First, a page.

To no one’s surprise, the ultra-conservative Supreme Court ruled in favor of funding religious schools in states that fund other private schools. Whereas the Supreme Court has long issued rulings forbidding any state support for religious schools, the current Supreme Court has signaled its willingness to rule in favor of equal treatment of religious schools. Brick by brick, this Supreme Court is dismantling the “wall of separation” (Thomas Jefferson’s phrase) between church and state.

David Savage of the Los Angeles Times reports:


The Supreme Court on Tuesday extended its support for religious schools, ruling that parents who send their children to such institutions have a right to tuition aid if the state provides it to other similar private schools. 

The 6-3 decision in the Carson vs. Makin case from Maine could open the door to including religious schools among the charter schools that are privately run but publicly financed. 

In the past, the high court had said that giving public funds to church schools violated the 1st Amendment’s ban on an “establishment of religion.” 

But in the past five years, the court’s conservative majority has flipped the equation and ruled it is unconstitutional discrimination to deny public funds to church schools simply because they are religious.

Maine has an unusual subsidy program because many of its small towns do not have a high school. In such cases, students may enroll in a private school or in another public high school, and the state pays their tuition.

Since 1980, however, the state has not extended these subsidies to students in church schools, apparently fearing it would be unconstitutional to do so.

The court majority said that was a mistake. 

Among the six conservative justices in the majority, all of them attended Catholic schools except for Justice Samuel A. Alito Jr., who went to public elementary and secondary schools in New Jersey. 

The conservative justices in recent years have cast aside the principle of church-state separation and argued it grew from an anti-Catholic bias in the late 19th and early 20th centuries.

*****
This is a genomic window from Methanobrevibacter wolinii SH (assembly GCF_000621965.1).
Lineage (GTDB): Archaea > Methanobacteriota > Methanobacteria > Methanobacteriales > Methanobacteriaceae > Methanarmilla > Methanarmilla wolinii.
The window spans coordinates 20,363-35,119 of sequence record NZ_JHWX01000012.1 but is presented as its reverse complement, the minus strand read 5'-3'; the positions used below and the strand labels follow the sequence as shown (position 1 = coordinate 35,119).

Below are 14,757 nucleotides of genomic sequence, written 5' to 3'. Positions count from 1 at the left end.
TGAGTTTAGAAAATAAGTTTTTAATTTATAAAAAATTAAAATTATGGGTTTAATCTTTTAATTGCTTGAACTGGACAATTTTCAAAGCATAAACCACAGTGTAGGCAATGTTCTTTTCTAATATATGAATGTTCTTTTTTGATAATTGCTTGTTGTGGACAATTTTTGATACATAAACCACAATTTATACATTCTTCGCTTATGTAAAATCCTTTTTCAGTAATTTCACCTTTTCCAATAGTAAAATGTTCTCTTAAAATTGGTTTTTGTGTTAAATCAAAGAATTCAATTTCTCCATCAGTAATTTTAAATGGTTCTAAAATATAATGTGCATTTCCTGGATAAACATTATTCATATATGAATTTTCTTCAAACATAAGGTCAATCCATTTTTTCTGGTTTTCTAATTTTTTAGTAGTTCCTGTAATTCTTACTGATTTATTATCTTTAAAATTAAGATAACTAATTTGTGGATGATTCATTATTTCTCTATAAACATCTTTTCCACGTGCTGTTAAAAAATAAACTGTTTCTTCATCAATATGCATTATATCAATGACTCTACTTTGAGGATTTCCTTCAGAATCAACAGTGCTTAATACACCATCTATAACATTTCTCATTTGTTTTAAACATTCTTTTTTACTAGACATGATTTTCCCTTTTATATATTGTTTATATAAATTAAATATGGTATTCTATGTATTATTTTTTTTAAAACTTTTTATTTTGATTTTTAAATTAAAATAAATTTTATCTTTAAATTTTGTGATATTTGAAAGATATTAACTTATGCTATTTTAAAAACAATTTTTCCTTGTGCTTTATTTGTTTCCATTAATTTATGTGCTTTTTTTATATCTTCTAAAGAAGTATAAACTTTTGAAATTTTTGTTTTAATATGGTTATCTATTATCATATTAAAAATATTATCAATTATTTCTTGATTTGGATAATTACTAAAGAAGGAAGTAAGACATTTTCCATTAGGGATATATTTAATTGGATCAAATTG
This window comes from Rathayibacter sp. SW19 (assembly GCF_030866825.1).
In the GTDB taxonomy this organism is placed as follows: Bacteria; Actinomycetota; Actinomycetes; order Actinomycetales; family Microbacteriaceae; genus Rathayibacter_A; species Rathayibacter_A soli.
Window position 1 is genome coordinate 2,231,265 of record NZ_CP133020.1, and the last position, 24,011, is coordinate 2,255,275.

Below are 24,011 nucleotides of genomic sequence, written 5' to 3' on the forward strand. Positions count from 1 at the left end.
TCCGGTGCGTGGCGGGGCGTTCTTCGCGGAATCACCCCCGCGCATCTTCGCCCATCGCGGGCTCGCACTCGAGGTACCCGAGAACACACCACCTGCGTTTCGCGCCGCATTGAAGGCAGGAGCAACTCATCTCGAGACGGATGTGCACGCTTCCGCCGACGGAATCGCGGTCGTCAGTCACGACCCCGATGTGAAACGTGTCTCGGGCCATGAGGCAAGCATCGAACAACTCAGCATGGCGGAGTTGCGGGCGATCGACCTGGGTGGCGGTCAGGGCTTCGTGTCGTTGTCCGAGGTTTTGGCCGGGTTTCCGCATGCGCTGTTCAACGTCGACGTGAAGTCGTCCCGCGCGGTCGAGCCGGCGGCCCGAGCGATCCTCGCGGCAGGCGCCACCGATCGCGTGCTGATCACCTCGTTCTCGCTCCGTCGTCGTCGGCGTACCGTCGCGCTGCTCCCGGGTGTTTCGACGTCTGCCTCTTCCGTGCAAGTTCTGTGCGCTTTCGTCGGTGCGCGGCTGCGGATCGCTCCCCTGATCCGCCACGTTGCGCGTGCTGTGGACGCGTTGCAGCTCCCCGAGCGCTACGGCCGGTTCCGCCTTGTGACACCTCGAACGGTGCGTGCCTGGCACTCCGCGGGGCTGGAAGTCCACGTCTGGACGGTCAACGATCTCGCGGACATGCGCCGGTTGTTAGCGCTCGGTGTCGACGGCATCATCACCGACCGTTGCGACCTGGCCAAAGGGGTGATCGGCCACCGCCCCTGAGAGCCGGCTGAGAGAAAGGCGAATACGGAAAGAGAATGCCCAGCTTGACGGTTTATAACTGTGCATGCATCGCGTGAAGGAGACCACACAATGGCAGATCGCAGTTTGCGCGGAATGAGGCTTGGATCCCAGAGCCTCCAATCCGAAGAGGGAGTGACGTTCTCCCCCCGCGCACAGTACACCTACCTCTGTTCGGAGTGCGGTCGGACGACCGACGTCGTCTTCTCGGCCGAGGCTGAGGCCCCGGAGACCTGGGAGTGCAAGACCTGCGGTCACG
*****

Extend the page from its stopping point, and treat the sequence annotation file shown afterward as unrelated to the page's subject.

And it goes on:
“It was an open secret that ‘sectarian’ was code for ‘Catholic,’” Chief Justice John G. Roberts Jr. wrote in 2020, describing the common state laws that prohibit sending tax money to schools affiliated with a church. These restrictions were “born of bigotry” and “arose at a time of pervasive hostility to the Catholic Church and to Catholics in general,” he said in Espinoza vs. Montana

The 1st Amendment forbids laws “respecting an establishment of religion,” which had been seen as barring the government from subsidizing religion. But Justices Clarence Thomas and Neil M. Gorsuch have disagreed.

“The modern view which presumes that states must remain … virtually silent on matters of religion is fundamentally incorrect,” Thomas wrote in an earlier school case. “Properly understood, the Establishment Clause does not prohibit states from favoring religion.”

Notre Dame law professor Nicole Garnett, a former Thomas clerk, predicted last year there will be a move “in the near future to permit religious charter schools,” either through the courts or the states.

If these “charter school programs are properly considered programs of private school choice,” they can take advantage of the court’s ruling forbidding the exclusion of religious schools, she said.

My comment as an historian who has studied church-state issues:

The Court is right that there was a strong anti-Catholic bias in American society throughout the nineteenth century. The so-called Blaine amendments found in many state constitutions were animated in large part by a desire to block public funding of Catholic schools. As I showed in my book “The Great School Wars,” a history of the New York City schools, the Catholic Church eagerly sought public funding in the 1840s.

But the ban on funding religious schools that has been in place nationally for more than a century applied to all religious schools, not just to Catholic schools. Schools run by Protestants, Catholics, Jews, Muslims, and other religious faiths were ineligible for public funding. This view was reinforced repeatedly by the Supreme Court in numerous rulings. The common understanding, upheld by the Court, was that public funds should not be used to indoctrinate public funds into the belief system of any religious faith.

Public schools exist to promote public purposes: literacy and judgment needed to vote, to serve on juries, to participate in civic life, to sustain a democratic polity. Religious schools exist to teach and perpetuate–and yes, to indoctrinate–the faith of adherents. Religious believers do not want to support the schools of other faiths. But under this ruling, all religious faiths will be entitled to public funding in any state that funds any private schools.

Maine should end its policy of “tuitioning” and limit public funds to public schools. Other states that subsidize any private schools should stop doing so. The path on which SCOTUS has embarked will end in publicly funding schools for every religion, of which there are scores. It threatens the principle of the common school, supported by the public and open to all children.

The next step, as the article suggests, will be religious charter schools, scooping up public funds with no accountability, no oversight, and no adherence to anti-discrimination laws. Is it not unjust to expect the public to pay for schools where their own children are ineligible to attend because of their own religion?

Betsy DeVos and Charles Koch must be celebrating right now.